Being on stage that first night has its pros and cons for Warren — on the one hand, she's leveled a case against Biden, and not being on the stage with him risks that she doesn't get as much of the spotlight. On the other hand, she'll have the chance to stand on her own without the distraction of the Biden-Sanders stand off sucking up the oxygen. And her strength on policy might serve as a stark contrast to the second-biggest name on stage that night: ex-Rep. Beto O'Rourke of Texas.

Warren has a serious opportunity in these debates. With Biden feeling the pressure and Sanders hearing her footsteps, the Massachusetts senator has the chance to really stand above the field.

4. Can Harris and Buttigieg stand out?

There's also a chance for Kamala Harris and Pete Buttigieg to pop for a national audience. Harris had a strong rollout of her campaign, but hasn't taken off since. She made her mark as a national figure last year while grilling Supreme Court Justice Brett Kavanaugh during his confirmation hearings. Harris has shown she's good at asking questions; now, can she do as good a job answering them?

Buttigieg, who has been off the trail to deal with the fallout from the fatal shooting of a black man by a white police officer in South Bend, has had a somewhat improbable rise. And now he has an opportunity to take his vision of generational change to his widest audience yet. But he's probably going to have to answer questions about his handling of the police shooting first when he has, so far, struggled to win over voters of color.

5. Do the pragmatists or progressives win out?

Liberal activists want BIG change, especially in the Trump era. But this debate will reach Democrats and other voters who have been less engaged up to this point and might prefer or more pragmatic approach.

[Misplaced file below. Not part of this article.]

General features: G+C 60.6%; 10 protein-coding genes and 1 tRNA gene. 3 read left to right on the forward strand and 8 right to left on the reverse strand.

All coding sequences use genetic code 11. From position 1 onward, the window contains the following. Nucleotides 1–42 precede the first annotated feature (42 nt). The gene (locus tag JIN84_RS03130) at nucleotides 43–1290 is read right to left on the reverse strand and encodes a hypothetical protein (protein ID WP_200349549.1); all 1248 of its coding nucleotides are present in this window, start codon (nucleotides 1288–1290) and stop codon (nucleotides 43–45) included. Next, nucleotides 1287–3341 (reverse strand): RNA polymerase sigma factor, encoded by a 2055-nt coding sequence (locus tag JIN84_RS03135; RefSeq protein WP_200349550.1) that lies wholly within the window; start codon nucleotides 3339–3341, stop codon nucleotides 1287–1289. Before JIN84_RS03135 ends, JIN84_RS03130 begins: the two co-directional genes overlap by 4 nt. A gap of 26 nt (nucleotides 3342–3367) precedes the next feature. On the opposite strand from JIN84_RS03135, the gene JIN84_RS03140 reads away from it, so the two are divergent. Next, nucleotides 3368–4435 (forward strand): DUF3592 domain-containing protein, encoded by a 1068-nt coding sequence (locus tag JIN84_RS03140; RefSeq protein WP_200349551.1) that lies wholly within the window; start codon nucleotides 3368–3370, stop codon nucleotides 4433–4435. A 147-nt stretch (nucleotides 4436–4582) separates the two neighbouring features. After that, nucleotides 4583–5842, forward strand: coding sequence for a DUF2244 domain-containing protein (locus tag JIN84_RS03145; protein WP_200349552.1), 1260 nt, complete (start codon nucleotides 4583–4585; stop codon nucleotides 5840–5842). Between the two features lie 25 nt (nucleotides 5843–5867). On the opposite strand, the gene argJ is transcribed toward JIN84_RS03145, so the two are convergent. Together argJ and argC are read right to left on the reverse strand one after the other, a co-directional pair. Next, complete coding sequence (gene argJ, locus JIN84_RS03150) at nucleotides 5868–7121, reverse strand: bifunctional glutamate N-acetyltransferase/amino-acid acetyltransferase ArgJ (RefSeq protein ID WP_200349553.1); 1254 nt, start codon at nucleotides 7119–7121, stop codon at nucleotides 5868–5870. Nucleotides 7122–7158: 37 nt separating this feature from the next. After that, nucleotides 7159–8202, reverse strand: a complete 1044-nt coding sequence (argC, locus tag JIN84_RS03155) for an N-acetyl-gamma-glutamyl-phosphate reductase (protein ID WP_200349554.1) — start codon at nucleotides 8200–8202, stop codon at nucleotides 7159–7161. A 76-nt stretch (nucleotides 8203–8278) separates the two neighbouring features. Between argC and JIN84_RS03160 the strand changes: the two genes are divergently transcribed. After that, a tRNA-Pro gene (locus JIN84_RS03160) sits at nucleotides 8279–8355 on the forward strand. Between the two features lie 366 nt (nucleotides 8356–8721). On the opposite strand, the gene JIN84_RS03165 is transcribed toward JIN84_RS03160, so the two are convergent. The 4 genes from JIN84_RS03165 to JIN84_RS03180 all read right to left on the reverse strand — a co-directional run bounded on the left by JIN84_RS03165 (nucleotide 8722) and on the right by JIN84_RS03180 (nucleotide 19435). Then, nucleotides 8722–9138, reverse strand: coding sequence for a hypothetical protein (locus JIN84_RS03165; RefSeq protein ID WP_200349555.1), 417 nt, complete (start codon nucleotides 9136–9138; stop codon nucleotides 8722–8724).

Or do they?

6. How much of a focus is Trump?

The president is front and center for Democratic voters, who say what they want most is someone who can beat Trump. And re-election campaigns are, first and foremost, referenda on the person in office.

How much of his policies, then, are the focus of moderators and candidates versus these candidates' policies? The candidates have to be careful to pivot back to their own visions, while simultaneously showing why they are best to take on Trump.

7. How will foreign policy factor in?

Health care, climate change and money in politics have been among the biggest issues in the Democratic primary fight, so far, but remember that these candidates are vying to be commander in chief against an incumbent president.

They are likely going to have to show themselves worthy of being in charge of the world's largest military and keeping America safe. Iran shooting down a U.S. drone — and Trump's apparent last-minute decision not to conduct counterstrikes — will make foreign policy questions much more likely. How do the candidates respond? It's tricky for many of them — both those with dovish tendencies and those more from the "realist" camp.

8. Who will stick in voters' minds?

With this many candidates, how much time each gets is limited, but everyone will want to be the candidate people are talking about the next day. They will all likely prep zingers or one-liners intended to claim the 30-second soundbite that gets repeated on a loop on cable news.

Who will it be? There are plenty who are capable.
Copyright 2019 NPR. To see more, visit https://www.npr.org.